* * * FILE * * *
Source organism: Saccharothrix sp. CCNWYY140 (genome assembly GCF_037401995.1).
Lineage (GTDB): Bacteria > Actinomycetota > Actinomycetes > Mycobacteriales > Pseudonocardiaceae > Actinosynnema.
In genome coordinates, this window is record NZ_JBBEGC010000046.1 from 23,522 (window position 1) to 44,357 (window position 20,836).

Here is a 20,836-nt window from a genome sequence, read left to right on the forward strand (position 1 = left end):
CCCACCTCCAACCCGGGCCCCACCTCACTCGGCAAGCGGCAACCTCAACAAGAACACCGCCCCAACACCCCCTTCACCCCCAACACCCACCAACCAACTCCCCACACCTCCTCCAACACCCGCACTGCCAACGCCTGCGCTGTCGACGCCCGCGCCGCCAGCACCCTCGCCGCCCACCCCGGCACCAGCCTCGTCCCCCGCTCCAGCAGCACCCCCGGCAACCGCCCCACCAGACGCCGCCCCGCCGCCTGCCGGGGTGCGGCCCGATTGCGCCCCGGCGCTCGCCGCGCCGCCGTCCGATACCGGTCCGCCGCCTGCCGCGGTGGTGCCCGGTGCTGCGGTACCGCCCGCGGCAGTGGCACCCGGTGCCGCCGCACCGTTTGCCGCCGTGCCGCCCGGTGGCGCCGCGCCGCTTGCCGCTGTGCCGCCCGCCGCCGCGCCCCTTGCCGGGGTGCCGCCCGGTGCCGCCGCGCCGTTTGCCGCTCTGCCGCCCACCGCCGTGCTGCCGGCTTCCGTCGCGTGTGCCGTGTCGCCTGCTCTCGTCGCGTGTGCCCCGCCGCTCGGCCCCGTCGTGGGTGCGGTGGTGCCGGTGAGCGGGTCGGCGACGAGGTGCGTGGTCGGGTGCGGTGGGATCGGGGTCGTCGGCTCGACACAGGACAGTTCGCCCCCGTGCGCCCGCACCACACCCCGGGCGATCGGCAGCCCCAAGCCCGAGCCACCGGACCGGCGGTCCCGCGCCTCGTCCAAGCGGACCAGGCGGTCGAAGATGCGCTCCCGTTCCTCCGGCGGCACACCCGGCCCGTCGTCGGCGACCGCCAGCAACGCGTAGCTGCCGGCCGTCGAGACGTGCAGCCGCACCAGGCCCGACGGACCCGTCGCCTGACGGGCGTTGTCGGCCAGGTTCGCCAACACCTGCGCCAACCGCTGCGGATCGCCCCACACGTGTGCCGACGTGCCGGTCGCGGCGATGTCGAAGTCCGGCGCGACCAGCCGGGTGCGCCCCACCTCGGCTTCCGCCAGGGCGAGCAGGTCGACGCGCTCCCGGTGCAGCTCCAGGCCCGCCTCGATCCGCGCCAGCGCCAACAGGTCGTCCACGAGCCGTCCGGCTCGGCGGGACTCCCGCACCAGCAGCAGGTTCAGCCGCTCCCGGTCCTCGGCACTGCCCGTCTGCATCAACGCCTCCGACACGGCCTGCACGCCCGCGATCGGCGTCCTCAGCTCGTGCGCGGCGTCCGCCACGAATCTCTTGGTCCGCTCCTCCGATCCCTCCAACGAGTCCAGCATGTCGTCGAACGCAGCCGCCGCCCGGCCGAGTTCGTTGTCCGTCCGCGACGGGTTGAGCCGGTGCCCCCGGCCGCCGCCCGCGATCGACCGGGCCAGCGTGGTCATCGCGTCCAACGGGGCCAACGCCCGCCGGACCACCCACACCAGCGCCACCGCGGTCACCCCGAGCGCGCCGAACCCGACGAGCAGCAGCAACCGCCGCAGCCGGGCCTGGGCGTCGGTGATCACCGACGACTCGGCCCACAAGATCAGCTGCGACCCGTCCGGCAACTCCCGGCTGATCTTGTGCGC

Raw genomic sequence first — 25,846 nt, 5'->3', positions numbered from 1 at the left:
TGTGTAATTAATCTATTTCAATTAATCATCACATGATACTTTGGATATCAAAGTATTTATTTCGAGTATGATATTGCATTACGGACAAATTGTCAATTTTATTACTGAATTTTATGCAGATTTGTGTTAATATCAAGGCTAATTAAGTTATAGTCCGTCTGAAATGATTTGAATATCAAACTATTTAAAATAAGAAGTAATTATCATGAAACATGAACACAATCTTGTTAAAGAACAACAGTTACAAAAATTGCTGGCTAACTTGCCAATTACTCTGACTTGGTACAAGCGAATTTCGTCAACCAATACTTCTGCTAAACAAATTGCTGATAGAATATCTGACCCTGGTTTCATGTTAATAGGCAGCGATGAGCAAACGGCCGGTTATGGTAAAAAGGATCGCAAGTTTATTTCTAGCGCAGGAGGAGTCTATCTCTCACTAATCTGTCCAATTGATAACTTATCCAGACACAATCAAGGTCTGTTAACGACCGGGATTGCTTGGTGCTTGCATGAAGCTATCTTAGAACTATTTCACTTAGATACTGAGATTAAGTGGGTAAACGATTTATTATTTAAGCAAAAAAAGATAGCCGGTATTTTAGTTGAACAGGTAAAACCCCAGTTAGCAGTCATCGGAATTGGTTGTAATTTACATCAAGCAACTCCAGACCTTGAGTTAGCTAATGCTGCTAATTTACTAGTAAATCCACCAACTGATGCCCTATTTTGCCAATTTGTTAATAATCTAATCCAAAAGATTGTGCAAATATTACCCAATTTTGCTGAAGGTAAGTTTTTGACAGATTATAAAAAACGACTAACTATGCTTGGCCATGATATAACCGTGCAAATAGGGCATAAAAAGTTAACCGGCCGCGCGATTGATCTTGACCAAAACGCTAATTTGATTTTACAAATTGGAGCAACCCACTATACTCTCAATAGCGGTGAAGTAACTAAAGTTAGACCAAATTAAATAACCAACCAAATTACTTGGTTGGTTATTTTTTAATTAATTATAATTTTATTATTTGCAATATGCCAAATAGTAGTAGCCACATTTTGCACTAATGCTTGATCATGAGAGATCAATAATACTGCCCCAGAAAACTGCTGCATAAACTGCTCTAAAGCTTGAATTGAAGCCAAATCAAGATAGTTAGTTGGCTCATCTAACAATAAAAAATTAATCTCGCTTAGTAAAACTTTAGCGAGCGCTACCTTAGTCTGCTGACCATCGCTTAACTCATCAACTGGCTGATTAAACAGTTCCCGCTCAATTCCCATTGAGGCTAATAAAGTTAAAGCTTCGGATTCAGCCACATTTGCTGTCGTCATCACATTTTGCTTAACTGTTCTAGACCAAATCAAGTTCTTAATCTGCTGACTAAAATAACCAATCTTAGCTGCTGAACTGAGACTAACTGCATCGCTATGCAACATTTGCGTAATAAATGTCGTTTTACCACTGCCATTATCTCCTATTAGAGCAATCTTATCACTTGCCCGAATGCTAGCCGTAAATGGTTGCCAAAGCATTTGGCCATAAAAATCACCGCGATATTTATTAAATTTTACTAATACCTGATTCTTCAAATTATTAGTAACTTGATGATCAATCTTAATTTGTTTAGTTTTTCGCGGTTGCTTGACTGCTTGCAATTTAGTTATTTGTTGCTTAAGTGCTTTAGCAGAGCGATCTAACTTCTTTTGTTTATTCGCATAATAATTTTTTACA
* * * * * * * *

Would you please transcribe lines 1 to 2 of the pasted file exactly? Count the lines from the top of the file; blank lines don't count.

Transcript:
Source organism: Saccharothrix sp. CCNWYY140 (genome assembly GCF_037401995.1).
Lineage (GTDB): Bacteria > Actinomycetota > Actinomycetes > Mycobacteriales > Pseudonocardiaceae > Actinosynnema.